RobertR Well-Known Member

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    Agreed, Dave. IMO, the ENTIRE future of BD hinges on their ability to get BD50 production at reasonable cost going DAMN QUICK, along with ending the love affair with MPEG2 NOW. The way it is now with MPEG2, they NEED BD50 just to get PQ up to where it was supposed to be in the FIRST PLACE. That wasn't the way it was supposed to be.
     
  10. Rob_HD

    Rob_HD Well-Known Member

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    All good points, Dave.

    What they are saying now is that BD "will" be the greatest someday [​IMG]

    But the key issue is that there is no reason to buy into the format at all right now.

    1) The launch discs suffer from the problems noted (Mpeg2, single-layer, etc)

    2) No advanced audio in the mandatory specs meant none of the announced players can decode these new formats, and has forced the use of L-PCM tracks which are huge and compounded the space issues.

    "But wait" say some - "you should buy the player and the later movies wil be fixed.

    1) If you buy the current players, you still will never get the advanced audio, so why not wait for players that can, anyway.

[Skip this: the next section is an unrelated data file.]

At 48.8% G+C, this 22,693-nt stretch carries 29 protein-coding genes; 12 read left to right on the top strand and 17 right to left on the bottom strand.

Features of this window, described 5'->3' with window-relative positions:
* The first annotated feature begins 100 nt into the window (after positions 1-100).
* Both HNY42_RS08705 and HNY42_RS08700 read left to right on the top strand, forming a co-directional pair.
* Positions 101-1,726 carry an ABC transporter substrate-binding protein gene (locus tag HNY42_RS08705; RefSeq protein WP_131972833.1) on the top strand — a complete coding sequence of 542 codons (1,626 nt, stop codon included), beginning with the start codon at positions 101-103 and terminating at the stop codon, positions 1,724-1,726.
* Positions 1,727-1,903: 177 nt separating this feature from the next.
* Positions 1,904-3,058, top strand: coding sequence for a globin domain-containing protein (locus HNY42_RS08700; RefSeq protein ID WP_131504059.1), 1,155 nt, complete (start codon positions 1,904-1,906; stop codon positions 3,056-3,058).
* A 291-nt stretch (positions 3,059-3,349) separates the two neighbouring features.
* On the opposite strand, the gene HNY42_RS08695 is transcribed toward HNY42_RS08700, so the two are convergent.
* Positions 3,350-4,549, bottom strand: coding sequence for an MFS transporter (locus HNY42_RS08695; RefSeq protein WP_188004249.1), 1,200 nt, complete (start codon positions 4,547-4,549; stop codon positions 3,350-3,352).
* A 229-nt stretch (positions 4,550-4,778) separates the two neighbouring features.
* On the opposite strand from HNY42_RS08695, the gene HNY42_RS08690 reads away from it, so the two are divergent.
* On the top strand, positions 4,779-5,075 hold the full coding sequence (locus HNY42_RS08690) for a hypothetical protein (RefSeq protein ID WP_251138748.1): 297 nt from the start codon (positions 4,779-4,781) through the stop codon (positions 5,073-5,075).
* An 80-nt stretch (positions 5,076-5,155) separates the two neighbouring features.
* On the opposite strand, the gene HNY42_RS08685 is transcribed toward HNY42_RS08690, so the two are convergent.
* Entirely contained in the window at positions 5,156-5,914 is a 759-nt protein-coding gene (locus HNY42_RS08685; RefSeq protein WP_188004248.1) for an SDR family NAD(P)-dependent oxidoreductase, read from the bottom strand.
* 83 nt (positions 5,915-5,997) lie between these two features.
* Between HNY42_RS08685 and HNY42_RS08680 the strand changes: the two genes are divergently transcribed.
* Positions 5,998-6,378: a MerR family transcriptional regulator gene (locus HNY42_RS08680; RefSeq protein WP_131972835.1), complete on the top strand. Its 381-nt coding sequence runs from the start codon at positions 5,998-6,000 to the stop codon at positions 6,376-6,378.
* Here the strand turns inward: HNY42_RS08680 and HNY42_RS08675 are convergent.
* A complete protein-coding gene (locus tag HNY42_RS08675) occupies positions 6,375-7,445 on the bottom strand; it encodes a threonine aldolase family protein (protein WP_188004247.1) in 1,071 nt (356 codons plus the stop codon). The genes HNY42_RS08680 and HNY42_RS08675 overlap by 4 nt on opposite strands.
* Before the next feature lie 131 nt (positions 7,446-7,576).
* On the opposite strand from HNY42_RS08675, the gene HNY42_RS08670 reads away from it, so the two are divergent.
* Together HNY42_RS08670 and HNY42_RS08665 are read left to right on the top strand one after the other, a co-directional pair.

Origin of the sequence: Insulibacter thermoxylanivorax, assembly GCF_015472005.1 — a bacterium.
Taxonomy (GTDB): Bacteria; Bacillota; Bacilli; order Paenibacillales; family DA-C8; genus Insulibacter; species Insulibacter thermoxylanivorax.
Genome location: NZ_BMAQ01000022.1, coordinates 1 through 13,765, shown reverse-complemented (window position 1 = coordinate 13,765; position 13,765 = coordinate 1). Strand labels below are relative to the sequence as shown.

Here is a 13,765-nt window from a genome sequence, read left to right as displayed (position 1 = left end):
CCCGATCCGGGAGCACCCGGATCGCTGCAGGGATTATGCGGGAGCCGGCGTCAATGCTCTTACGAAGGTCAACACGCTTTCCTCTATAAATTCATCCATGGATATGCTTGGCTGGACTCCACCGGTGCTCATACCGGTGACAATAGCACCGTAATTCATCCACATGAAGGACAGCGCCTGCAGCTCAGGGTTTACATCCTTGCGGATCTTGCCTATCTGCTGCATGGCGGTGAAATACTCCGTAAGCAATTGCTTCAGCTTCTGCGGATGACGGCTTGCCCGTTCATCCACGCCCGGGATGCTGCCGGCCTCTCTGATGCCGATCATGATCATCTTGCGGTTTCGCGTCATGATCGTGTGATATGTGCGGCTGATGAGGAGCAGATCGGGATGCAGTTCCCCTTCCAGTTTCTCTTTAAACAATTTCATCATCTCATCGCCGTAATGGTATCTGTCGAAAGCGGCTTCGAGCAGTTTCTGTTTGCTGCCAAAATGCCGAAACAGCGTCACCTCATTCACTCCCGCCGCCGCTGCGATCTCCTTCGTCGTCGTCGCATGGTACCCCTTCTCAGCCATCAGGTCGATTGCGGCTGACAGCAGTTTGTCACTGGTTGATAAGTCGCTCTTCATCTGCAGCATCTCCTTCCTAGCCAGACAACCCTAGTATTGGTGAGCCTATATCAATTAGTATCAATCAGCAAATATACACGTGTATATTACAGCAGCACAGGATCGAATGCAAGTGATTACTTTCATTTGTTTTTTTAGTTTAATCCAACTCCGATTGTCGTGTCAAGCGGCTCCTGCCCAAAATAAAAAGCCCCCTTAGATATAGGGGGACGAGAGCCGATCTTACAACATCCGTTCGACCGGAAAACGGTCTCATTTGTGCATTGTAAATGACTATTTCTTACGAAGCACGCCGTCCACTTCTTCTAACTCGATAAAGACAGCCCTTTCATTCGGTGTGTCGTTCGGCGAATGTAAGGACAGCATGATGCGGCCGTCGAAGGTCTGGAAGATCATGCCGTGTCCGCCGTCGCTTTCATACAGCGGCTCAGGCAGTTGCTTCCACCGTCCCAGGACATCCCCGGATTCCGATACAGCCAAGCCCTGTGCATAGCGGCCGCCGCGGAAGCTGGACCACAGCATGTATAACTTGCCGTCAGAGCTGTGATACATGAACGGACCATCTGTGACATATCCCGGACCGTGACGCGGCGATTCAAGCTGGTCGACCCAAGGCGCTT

2) If Sony or Samsung do indeed sell a PILE of these first players, then the BD format will always be hobbled by having to support a large base of these first Gen players, and forced to continue taking piles of space for L-PCM tracks.

    Even when the 2nd Gen BD players ship next year, how many of the movies on the shelves will already be Single Layer releases, even if some of them do, in fact, start to come out with VC1 encoding??

    Even if they get the full 25 Gigs on Single-Layer Bluray, how much of this space will be taken up by the L-PCM tracks??

    So even if they get Mpeg 2 out of the frame (pun intended) by the end of this year - Single-Layer discs and L-PCM support will still potentially hobble VC1 or AVC releases on Bluray.

    How many titles available to buy next spring will be 50 Gig, 2 layer BD ROM, with TruHD or DTS-HD-MA tracks. IMO, it must be the MAJORITY of the BD titles, or the format is not worth buying into... even when the 2nd or 3rd Gen BD players come along with better features...
     
  11. DaViD Boulet

    DaViD Boulet Well-Known Member

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    We don't know why the 5th Element looks the way it does. We're only *guessing* right now.

    Terminator is another BD that maintains natural film grain and has fantastic image quality right up there with the best HD DVDs.

    I'm all for more gigs and I'm all for VC1 because obviously it affords an easier job of compression and more possibilities without compromises. But we just don't know yet what went wrong with the 5th Element. For all we know it could be the same thing that went wrong with the Fugitive!